Nevertheless, dead at twenty.

James’s memorial service took place on a furious March afternoon. Willa drove with her parents through pelting rain to Rye. The promise of spring was shattered by the wind that might as well have been tearing across an ocean, and by death.

Willa could still feel her jaws tightening to force back tears. She had clutched the edge of her pew wondering whether she would be able to speak when James’s parents invited remarks from the congregation. What could she say? Together, we discovered the stars? We found them in the heavens and in the sea. They were ours for a slice of one summer. Or, please don’t call him Jimmy. To me he will always be James.

When James’s father, struggling to maintain his equanimity, opened the floor, Willa did not speak. Afterward, the mourners huddled around James’s parents, clicking their tongues in sympathy. While Willa remained fixed to her seat, hoping the world would end. Praying that wherever he was, James would shine on her.

Had James thought about her while he was poring over navigational charts? While standing at attention on deck, his dress whites starched? In rank and humid air, swaying in a hammock at the base of his war ship’s hull, dreaming of phosphorescence?

And how had he died? Was he killed instantly by a torpedo; or drowned in a driving monsoon with sharks eagerly circling; or starved, blistered and clinging to a scrap of debris? Maybe he had been cradled by the sea, bypassing human demise, assumed heavenward like some biblical figure. Not dead at all, but transfigured into a great blue heron gracefully winging above white pines. Or a muscular osprey soaring up and down the salt marsh, canny and wise, seeing all from on high. So that the Stroudwater beach and the ocean and the infinite sky could unite as his shrine.

James was why Willa had married so young. Her husband Charles—steady and calm. She had trusted that he would stay home and live. He had lifted her spirits and suggested a future for her at a time when she couldn’t see any. He gave her a child. They stayed true to the end, ‘til death do us part.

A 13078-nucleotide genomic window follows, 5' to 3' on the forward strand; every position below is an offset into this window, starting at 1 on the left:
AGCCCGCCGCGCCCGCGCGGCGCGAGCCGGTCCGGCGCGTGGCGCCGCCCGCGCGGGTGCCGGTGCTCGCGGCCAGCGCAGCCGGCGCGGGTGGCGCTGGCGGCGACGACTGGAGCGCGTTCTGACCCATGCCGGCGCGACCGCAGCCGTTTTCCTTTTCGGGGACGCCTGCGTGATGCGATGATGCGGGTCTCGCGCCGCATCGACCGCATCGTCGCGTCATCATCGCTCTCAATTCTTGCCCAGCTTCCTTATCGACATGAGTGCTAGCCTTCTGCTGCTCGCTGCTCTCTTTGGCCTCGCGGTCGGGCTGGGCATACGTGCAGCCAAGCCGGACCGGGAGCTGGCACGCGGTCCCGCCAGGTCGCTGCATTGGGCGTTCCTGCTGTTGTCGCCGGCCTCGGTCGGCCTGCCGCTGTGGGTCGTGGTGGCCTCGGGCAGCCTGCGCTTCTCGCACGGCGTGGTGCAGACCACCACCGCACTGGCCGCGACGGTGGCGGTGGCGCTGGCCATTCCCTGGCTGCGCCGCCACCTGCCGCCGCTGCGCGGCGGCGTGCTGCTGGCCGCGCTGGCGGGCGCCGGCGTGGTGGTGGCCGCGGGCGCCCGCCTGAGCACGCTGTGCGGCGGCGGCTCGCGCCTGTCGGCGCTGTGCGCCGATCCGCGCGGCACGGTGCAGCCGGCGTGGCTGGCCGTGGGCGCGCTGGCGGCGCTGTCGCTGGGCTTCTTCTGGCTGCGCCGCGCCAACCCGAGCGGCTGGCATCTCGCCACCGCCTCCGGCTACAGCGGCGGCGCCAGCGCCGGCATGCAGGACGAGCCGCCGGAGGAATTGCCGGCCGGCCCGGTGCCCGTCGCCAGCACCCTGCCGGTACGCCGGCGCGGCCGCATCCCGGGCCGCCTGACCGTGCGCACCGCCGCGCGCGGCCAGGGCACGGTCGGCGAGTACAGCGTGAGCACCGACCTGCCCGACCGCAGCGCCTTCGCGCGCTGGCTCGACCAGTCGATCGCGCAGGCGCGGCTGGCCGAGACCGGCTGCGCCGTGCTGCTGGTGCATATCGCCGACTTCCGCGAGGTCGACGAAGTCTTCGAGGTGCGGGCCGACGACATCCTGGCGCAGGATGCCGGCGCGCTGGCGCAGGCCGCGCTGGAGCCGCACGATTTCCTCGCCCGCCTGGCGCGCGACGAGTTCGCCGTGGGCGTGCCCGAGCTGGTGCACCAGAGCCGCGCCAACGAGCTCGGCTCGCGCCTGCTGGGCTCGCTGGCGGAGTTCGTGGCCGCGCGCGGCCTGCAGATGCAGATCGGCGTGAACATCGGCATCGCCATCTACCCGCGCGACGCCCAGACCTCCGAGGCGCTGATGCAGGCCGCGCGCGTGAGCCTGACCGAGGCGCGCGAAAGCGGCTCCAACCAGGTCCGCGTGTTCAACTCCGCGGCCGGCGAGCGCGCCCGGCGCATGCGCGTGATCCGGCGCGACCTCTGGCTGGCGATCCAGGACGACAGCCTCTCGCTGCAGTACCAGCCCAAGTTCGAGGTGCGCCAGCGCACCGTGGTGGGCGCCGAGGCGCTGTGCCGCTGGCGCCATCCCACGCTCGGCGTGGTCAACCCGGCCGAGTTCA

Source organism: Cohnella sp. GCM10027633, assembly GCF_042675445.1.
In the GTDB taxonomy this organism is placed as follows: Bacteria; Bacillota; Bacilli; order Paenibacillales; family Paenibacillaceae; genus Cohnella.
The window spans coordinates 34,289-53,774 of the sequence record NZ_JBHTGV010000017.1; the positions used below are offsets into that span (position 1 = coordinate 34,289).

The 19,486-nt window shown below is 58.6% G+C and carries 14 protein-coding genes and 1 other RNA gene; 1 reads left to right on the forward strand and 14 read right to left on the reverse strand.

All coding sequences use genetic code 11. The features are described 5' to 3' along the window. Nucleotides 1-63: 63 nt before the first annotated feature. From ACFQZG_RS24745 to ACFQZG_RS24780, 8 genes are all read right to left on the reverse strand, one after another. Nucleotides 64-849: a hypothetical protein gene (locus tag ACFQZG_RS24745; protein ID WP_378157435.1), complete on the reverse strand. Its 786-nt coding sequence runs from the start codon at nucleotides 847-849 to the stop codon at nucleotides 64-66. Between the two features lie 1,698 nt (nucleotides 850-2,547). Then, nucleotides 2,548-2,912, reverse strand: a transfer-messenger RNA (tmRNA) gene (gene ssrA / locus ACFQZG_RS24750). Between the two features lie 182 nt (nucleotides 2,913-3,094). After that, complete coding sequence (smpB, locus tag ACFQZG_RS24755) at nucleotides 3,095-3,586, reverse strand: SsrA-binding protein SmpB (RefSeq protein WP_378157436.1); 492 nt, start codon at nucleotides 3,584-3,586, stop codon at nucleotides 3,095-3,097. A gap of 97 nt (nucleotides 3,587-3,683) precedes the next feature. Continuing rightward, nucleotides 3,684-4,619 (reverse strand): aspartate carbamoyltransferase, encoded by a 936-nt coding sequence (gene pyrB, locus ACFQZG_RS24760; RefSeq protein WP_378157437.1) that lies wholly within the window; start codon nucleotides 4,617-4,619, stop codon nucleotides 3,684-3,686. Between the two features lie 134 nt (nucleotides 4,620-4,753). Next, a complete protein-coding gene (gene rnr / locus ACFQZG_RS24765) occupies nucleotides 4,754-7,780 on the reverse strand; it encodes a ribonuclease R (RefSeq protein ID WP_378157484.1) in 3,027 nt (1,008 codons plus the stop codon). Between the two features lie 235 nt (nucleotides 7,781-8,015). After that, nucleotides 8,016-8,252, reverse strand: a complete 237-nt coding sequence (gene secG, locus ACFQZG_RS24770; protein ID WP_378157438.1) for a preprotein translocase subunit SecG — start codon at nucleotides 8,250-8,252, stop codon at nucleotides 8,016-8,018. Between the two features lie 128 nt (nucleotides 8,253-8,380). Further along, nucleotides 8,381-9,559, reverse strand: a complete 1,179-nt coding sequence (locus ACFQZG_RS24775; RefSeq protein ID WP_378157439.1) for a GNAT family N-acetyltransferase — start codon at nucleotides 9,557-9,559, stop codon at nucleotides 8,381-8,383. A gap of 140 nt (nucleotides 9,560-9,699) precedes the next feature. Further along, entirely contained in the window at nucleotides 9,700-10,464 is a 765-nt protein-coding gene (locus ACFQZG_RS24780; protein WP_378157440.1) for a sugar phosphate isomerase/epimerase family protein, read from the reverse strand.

What if Willa had married James? Would she have had more children, forgone her miscarriages? The two of them, Willa and James, phantom husband and wife, parents to a whole brood. Her body, a vessel that birthed twin families: a cherished earthly one, and a second that adorned the walls of her mind. The second, spectral family, brooked no disappointments, no sleepless nights, no anxious days, no spoiled milk.

From her Stroudwater deck, Willa could see the lighthouse gleaming white on a grassy island. Boats raised their spinnakers in tribute as they floated past it, their brightly striped sails visible from her porch. In dense gray fog, the horn from the lighthouse could be heard clearly on land; the ocean’s allure unremitting. The roar that went on without cease, the unlimited visual possibilities, even the black scoter ducks that plied its surface. The secrets stored beneath its roiling waters. They must be infinite—fishermen washed overboard in pursuit of their daily living; families heaved below when ferries capsized in surprise Nor’easters.

The silent numbers who, like Willa, had stood at water’s edge and ceded their longing to the immense, enigmatic sea.

 

Image of 1930s Switchboard Operator

[Refer: This story refers to the poem “Eclipse” by Elizabeth Catanese.]

“Phosphorescence” is an excerpt from Martha Anne Toll’s novel in progress, The Boston Beethoven Society. It was a finalist (but not published) in Glimmer Train’s Short Story Award for New Writers. Toll’s work has appeared on NPR; in Wild: A Quarterly, The Millions, Narrative Magazine, and the Washington Independent Review of BooksShe is the executive director of a nationwide philanthropy organization focused on ending homelessness and the death penalty. Her website is www.marthaannetoll.com; you can tweet to her @marthaannetoll.

Image by InAweofGod’sCreation